He argues that promoting European unity and solidarity is particularly relevant to German citizens. “Germany caused a lot of problems and suffering in the rest of Europe during World War II,” he explains. “That is not forgotten. We still have an open commitment to fulfil.”

  • Blog

    • 15 Nov 2013
      Energy in citizens hands - Considerations after a week in Warsaw

      After this week at the COP19 I go home with some optimism because there still remains the possibility that politicians are less important than they may believe. Perhaps something different is evolving on a parallel track, something which later actually could change the world for the better.

  • Blog - EESC go to Durban

    • 9 Dec 2011
      Good-bye Durban (being optimistic)
      Head of the EESC delegation, hard at work

      The Durban-negotiations may end up with concrete measures to fight climate change, or maybe Roadmaps for individual countries, or with improvements of the Climate Fund - or with just diplomatic talk and no concrete results. The final results will only be known when we are on the plane, going back.

  • Blogging from Doha

    • 10 Dec 2012
      Thoughts after Doha 2012

      In this post, Ms Slavova gives us two perspectives of the outcome of the Climate Change Conference: the disappointment of environmental advocates, but also the significant steps achieved in Doha.

  • Interviews

  • Staffan Nilsson's Comment (former EESC President 2010-2013)

    • 12 Apr 2013
      Citizens' initiative- have you signed up to it?

      For the past year Europeans have been able to exercise a new EU right: the right to propose legislation on matters where the EU has competence to legislate, on condition that the initiative is backed by at least one million citizens from seven EU Member States. The challenges and the struggles which initiators face (the online signature collection system, data protection, language barriers and different national verification requirements) are symptomatic of the state of European integration. Some may disagree, but I think more integration makes for a more democratic EU. The further the EU moves towards integration, the easier it will be to get such transnational initiatives off the ground. The European citizens' initiative (ECI) is an ideal adjunct to – and indeed a consolidation of – the EU's system of representative governance. So have you signed up to any yet? Take a look at the list of all citizens' initiatives registered here.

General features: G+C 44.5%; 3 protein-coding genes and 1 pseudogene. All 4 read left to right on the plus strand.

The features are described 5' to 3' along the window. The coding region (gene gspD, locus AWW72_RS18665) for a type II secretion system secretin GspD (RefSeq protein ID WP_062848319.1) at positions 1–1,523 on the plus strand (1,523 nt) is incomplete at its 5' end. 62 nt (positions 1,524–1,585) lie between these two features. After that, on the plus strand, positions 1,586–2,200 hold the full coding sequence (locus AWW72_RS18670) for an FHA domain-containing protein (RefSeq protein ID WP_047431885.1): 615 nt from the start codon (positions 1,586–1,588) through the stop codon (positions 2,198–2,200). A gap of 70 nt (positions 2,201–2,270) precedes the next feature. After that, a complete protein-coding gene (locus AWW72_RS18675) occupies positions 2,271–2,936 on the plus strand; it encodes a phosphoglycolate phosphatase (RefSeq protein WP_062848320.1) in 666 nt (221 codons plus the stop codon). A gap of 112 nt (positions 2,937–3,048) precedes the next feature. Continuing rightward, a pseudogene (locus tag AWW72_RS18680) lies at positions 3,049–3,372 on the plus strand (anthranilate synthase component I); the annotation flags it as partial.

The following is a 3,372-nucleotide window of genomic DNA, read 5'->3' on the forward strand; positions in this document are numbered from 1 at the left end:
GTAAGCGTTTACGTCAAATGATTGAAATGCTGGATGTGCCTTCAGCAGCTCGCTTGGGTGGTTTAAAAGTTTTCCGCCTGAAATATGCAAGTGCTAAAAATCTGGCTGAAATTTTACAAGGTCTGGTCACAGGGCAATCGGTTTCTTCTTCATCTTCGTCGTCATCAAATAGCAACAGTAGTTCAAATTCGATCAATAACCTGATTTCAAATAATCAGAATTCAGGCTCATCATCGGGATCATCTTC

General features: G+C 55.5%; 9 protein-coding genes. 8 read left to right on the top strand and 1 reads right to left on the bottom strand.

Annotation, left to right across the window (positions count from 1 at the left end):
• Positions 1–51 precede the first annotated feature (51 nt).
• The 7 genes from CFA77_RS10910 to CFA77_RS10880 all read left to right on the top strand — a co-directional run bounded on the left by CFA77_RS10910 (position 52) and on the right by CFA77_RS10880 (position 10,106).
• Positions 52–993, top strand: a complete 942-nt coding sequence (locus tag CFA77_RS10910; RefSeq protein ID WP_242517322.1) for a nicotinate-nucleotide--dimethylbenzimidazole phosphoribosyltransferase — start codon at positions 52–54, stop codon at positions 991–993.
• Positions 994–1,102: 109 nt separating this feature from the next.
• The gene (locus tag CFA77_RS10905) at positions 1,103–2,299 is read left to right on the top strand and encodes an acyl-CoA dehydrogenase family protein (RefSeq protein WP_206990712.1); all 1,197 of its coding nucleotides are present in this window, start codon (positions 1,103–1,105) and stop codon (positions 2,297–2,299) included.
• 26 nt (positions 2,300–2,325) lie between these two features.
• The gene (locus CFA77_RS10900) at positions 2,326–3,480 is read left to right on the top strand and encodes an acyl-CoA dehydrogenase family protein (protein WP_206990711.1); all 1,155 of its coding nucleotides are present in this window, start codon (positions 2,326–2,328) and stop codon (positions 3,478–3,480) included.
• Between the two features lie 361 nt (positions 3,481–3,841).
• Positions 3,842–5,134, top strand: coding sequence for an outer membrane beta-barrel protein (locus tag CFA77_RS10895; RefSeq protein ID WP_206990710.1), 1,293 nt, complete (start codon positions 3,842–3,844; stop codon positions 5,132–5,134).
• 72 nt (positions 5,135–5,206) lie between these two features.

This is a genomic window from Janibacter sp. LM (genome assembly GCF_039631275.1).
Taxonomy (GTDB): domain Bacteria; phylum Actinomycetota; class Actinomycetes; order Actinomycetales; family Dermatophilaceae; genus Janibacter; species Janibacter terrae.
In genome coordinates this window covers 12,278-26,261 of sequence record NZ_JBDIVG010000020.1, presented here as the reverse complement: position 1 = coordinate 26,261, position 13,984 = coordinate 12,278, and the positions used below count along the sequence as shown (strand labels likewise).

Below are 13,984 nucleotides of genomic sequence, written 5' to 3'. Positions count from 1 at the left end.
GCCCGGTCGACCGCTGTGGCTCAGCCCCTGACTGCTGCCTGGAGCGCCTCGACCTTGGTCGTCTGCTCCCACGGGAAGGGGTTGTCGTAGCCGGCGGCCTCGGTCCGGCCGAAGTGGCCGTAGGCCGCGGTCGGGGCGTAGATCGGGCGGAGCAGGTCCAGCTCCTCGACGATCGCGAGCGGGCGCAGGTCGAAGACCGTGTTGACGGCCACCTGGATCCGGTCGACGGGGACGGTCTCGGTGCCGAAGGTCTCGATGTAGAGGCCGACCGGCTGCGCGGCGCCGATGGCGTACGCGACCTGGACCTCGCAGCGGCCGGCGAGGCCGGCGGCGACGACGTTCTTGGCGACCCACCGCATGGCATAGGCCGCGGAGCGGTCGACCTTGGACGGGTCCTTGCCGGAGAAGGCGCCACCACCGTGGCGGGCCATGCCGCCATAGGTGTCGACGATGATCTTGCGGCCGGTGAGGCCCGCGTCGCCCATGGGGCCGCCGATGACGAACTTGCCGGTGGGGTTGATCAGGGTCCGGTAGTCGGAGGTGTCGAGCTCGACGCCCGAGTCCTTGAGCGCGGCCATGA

• The President's blog

    • 4 Apr 2014
      We must not let accounting rules sabotage the Youth Guarantee!

      <p>With 6 million young people unemployed in Europe, the 28 Member States and the European institutions announced in April 2013 that they were launching the Youth Guarantee with a special budget of EUR 6 billion (the &quot;Youth Employment Initiative&quot;). Under the scheme, every young European under 25 years of age and looking for a job was soon to be offered training, work experience or a job and so no longer face exclusion. This hand stretched out to our young people was the first sign of a Europe paying attention to its younger generations after years of austerity ...</p>
      <p><a href="?i=portal.en.take-part-president-blog&amp;itemCode=31641"><strong>Read the full article +&nbsp;<em style="font-size: 12px;"><span class="short_text" id="result_box" lang="es"><span class="hps">versi&oacute;n</span>&nbsp;<span class="hps">espa&ntilde;ola</span></span></em></strong></a></p>